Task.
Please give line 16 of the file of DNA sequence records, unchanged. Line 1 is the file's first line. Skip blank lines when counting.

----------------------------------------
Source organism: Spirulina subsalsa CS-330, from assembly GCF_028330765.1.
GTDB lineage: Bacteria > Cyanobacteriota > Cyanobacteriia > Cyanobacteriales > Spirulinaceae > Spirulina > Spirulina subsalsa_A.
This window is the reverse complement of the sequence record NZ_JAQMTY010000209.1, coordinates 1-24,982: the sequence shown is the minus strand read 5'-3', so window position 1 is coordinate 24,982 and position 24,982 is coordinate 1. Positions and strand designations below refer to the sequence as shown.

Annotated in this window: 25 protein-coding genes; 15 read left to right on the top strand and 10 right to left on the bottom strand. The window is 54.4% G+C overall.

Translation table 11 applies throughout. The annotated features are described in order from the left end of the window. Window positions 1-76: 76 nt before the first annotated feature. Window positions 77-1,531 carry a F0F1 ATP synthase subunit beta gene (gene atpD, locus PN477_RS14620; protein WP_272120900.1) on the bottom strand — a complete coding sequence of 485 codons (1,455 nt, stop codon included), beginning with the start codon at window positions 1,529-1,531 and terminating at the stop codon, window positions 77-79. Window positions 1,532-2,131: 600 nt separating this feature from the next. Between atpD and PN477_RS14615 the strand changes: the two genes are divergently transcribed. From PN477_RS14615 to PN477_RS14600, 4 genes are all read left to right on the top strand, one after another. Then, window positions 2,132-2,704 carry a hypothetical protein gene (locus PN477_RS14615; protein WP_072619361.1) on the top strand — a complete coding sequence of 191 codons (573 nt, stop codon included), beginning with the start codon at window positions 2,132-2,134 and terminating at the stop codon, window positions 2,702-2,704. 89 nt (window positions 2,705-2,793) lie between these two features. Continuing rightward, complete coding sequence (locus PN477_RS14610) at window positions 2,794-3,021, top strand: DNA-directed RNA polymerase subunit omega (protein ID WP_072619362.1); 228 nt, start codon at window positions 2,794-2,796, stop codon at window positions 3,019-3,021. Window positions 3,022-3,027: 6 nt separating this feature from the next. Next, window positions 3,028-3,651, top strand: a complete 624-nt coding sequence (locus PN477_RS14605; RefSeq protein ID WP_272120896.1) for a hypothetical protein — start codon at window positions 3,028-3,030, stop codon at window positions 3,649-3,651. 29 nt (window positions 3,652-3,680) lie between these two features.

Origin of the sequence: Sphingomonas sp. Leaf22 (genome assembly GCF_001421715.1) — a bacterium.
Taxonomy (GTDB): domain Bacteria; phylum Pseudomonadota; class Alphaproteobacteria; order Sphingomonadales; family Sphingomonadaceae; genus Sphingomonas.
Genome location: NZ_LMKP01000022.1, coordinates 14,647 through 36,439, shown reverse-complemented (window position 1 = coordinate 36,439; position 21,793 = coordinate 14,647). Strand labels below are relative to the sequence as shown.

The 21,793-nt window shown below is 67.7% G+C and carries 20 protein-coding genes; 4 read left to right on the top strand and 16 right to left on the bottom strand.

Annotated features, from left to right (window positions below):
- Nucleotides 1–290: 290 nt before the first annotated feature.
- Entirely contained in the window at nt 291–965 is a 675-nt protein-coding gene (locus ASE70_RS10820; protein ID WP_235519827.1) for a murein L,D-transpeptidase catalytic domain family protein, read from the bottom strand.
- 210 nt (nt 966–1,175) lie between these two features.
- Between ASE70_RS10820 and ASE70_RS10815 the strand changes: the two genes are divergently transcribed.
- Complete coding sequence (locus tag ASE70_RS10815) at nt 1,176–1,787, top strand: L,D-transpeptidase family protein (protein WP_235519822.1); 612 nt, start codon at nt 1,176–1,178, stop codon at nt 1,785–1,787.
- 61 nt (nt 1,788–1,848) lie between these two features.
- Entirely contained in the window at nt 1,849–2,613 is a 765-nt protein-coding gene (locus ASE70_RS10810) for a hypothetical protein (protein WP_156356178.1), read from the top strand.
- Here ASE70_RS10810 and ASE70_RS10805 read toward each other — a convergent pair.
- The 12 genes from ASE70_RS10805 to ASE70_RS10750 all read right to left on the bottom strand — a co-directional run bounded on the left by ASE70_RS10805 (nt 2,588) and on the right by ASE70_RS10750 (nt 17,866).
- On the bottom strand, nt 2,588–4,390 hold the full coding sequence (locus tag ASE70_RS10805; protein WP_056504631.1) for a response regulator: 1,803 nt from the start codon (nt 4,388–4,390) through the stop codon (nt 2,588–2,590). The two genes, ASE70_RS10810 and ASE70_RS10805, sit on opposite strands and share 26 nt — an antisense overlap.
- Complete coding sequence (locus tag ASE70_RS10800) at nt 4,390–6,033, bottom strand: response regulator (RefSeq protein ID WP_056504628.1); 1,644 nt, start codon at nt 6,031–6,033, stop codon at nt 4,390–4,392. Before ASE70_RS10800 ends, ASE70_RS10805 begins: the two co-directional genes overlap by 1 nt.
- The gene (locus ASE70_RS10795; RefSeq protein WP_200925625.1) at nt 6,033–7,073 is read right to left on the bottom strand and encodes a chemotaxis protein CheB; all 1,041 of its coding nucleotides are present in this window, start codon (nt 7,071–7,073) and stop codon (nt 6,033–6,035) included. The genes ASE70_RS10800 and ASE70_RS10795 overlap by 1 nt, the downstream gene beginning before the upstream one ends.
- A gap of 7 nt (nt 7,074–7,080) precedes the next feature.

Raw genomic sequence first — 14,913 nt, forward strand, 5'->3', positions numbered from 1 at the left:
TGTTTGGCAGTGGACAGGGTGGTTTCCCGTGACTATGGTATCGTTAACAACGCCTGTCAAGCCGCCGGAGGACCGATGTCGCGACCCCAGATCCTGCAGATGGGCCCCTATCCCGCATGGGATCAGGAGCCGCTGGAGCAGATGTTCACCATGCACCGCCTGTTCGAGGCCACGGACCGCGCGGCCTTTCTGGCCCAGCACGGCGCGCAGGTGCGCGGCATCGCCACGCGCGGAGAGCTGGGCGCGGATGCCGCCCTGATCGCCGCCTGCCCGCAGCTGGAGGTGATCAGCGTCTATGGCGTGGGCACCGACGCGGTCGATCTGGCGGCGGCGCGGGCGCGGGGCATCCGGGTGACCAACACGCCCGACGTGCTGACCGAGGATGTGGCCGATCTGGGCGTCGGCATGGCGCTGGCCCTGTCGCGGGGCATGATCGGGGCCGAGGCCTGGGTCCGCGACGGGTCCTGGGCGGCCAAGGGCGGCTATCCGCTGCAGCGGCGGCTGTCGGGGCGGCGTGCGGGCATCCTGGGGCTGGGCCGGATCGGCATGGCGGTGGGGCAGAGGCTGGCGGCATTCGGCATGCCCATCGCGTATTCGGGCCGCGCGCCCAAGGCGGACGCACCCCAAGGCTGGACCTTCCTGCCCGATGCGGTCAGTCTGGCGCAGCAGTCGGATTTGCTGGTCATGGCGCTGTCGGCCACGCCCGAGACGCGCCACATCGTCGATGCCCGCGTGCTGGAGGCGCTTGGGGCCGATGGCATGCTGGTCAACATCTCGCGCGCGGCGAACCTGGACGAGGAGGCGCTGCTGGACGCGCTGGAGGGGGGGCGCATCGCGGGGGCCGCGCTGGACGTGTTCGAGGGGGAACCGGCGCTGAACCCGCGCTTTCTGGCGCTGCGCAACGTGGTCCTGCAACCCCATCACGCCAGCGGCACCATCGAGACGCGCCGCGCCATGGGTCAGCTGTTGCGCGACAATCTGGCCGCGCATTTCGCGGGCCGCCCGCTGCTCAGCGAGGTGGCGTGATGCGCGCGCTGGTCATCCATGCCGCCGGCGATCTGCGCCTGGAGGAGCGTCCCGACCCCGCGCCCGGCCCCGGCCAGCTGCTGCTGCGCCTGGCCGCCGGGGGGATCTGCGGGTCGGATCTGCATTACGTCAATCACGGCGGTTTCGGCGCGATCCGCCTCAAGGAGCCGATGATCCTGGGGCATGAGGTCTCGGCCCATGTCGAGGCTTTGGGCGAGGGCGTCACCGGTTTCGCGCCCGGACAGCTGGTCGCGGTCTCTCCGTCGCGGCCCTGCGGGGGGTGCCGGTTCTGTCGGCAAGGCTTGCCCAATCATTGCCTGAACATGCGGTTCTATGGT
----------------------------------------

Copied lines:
- 61 nt (nt 1,788–1,848) lie between these two features.